From The Bionic Woman to
the Quiet-Minded and Openhearted

LA Yoga Magazine
Published date: June 2011
By Felicia M. Tomasko

Lindsay Wagner rose to prominence in the hearts and attention of television audiences in her Emmy Award-winning portrayal of Jaime Sommers in "The Bionic Woman". She went on to make more than 40 TV movies, five mini-series and 12 feature films, and she continues to appear in cameos. Along with her on-screen appearances, she has a vivid interest in the advancement of human potential and has always used her voice to champion transformation and holistic healing of mind, body and soul. In addition to co-authoring a vegetarian cookbook and other lifestyle titles, she is a lifelong advocate for helping people heal from domestic violence and child abuse and she has a passion for environmental protection. For the past six years, she has been teaching workshops designed to help people see how to overcome their personal challenges.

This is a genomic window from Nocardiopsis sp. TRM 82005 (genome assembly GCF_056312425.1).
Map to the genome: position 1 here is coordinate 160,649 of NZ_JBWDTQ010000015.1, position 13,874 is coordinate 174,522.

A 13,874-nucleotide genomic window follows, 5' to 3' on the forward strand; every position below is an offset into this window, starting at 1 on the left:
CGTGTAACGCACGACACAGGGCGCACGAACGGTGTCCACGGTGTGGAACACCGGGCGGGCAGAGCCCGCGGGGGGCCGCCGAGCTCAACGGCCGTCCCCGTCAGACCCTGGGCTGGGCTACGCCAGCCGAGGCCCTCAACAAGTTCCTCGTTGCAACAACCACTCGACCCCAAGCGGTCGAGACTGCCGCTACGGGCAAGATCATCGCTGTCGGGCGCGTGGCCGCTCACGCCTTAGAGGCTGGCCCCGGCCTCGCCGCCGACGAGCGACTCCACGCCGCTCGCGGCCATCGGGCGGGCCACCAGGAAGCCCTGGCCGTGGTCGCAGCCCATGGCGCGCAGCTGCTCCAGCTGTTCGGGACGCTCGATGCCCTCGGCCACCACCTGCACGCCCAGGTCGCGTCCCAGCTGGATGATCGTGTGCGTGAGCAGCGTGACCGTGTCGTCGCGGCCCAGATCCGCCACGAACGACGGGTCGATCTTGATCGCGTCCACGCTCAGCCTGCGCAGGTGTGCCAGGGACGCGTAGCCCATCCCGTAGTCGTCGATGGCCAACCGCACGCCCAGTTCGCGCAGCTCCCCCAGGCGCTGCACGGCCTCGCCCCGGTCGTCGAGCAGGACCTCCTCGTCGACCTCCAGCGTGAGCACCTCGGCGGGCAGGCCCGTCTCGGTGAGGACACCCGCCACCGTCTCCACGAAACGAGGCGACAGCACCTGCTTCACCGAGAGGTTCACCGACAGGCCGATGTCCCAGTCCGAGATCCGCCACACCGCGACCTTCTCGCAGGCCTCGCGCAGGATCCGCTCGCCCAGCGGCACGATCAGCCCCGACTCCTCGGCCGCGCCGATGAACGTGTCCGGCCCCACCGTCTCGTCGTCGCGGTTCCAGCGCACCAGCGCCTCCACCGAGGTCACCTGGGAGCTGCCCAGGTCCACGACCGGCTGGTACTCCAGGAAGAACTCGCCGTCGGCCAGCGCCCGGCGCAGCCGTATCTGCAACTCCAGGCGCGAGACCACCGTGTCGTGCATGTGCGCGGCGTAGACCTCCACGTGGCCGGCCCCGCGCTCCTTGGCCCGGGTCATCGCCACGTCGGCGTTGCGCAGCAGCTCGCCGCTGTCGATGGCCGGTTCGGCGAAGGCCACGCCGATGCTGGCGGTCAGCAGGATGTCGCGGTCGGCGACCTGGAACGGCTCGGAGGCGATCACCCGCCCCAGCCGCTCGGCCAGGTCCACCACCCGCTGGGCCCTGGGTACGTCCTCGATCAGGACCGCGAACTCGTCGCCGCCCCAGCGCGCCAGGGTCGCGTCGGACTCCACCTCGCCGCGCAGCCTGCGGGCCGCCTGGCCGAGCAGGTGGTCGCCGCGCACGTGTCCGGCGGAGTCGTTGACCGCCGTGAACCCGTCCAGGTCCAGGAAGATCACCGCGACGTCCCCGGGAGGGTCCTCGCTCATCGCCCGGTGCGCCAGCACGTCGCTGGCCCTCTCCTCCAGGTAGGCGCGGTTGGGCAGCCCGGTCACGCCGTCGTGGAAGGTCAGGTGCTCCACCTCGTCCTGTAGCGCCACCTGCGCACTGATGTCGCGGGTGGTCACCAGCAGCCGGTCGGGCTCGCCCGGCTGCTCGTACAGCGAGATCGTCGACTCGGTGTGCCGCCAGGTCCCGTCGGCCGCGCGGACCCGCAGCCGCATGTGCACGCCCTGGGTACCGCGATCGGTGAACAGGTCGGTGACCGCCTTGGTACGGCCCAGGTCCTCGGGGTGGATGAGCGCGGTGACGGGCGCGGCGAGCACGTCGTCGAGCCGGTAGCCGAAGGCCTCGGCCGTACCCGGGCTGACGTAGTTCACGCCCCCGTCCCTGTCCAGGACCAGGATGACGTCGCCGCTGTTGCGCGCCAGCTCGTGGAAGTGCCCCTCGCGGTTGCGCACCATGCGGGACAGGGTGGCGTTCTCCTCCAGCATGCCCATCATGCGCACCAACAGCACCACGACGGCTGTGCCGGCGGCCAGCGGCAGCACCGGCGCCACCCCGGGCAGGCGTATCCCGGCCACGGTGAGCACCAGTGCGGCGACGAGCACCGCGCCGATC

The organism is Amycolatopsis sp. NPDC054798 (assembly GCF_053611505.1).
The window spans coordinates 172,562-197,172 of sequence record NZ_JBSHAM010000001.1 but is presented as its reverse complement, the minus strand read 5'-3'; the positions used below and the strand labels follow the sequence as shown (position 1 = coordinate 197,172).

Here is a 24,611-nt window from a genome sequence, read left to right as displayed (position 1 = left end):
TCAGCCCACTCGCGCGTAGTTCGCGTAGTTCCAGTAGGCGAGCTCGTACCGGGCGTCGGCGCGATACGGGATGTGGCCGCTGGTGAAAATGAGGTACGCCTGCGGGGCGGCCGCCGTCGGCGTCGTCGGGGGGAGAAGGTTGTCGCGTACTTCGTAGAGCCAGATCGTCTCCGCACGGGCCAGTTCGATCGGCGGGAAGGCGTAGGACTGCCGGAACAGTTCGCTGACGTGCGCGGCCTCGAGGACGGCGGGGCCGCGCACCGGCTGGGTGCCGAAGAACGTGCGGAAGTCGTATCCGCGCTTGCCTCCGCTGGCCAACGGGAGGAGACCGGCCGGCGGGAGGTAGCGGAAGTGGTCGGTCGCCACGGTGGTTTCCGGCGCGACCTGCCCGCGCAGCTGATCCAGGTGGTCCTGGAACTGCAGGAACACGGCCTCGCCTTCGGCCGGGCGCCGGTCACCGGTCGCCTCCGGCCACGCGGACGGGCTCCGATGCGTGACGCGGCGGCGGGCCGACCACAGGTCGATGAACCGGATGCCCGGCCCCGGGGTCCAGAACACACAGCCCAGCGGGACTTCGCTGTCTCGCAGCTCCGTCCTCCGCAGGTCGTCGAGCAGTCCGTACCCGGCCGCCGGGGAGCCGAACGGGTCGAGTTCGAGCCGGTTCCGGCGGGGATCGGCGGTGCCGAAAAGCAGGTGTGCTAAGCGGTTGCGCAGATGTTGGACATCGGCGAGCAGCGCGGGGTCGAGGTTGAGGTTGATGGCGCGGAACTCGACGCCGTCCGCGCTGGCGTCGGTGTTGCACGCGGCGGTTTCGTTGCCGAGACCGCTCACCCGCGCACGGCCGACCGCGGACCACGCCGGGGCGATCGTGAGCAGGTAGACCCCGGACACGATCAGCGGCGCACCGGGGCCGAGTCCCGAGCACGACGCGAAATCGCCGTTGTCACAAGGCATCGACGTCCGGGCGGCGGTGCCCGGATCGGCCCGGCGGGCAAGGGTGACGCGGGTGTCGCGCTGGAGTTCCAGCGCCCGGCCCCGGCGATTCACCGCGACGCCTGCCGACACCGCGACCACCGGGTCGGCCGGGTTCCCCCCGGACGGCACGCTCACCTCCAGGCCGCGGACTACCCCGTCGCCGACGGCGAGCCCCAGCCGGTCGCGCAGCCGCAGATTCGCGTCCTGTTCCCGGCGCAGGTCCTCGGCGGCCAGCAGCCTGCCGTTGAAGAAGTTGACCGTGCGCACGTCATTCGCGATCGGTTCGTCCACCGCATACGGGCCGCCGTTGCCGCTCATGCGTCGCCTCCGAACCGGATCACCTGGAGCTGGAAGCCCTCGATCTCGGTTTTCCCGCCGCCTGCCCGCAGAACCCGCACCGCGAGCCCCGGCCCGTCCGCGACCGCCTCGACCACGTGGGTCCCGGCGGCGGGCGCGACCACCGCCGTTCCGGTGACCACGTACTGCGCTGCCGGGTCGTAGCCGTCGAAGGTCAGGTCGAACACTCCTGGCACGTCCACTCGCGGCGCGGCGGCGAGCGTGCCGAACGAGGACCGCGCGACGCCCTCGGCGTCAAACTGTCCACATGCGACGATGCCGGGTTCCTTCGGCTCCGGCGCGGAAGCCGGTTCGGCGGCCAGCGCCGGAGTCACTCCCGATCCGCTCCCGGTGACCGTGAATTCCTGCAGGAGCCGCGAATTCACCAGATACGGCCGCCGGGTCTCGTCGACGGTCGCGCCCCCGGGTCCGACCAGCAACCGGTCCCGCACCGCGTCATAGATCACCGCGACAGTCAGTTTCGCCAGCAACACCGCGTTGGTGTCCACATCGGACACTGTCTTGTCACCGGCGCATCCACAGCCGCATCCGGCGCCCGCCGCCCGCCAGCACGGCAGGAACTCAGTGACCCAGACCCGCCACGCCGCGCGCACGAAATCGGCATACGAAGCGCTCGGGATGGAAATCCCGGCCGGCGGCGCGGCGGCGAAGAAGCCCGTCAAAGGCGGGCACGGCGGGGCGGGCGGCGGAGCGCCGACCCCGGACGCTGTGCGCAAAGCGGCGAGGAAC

Felicia Marie Tomasko: Your commitment to growth has been a lifelong area of study. How did that begin?

Lindsay Wagner: By the time I was 19, I had a severe case of ulcers and gallbladder problems and the doctors at UCLA were suggesting surgery. My boyfriend’s mother was the personal secretary of Dr. Hornaday, who was the co-founder of the Church of Religious Science with the late Ernest Holmes (now called Centers for Spiritual Living). Dr. Hornaday helped me go through a healing process that allowed me